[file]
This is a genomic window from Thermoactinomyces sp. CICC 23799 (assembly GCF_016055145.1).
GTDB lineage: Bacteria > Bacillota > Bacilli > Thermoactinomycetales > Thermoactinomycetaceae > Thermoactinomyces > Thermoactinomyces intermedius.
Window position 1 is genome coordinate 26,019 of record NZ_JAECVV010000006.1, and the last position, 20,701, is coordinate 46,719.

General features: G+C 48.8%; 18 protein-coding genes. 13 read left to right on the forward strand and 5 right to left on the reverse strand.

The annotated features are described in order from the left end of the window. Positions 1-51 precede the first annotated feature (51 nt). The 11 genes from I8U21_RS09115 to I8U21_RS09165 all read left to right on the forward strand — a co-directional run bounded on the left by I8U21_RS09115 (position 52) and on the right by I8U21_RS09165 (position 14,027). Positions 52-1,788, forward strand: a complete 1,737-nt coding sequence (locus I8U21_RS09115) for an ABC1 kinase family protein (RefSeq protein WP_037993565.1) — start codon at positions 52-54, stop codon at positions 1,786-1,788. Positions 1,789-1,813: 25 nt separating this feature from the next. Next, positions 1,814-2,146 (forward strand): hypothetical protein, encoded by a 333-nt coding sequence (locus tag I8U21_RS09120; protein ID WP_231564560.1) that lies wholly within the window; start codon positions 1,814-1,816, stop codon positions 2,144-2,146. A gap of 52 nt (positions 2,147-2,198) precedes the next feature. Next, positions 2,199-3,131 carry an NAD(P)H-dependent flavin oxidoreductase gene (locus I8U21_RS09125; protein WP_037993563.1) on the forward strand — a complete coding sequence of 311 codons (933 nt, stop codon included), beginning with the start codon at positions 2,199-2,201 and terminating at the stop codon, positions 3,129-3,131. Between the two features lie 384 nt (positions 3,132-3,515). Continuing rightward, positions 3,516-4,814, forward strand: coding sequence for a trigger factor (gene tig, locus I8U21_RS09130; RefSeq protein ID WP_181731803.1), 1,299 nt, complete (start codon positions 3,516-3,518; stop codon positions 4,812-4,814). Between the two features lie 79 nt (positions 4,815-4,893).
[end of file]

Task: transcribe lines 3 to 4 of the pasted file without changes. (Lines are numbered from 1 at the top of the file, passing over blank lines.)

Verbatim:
Window position 1 is genome coordinate 26,019 of record NZ_JAECVV010000006.1, and the last position, 20,701, is coordinate 46,719.

General features: G+C 48.8%; 18 protein-coding genes. 13 read left to right on the forward strand and 5 right to left on the reverse strand.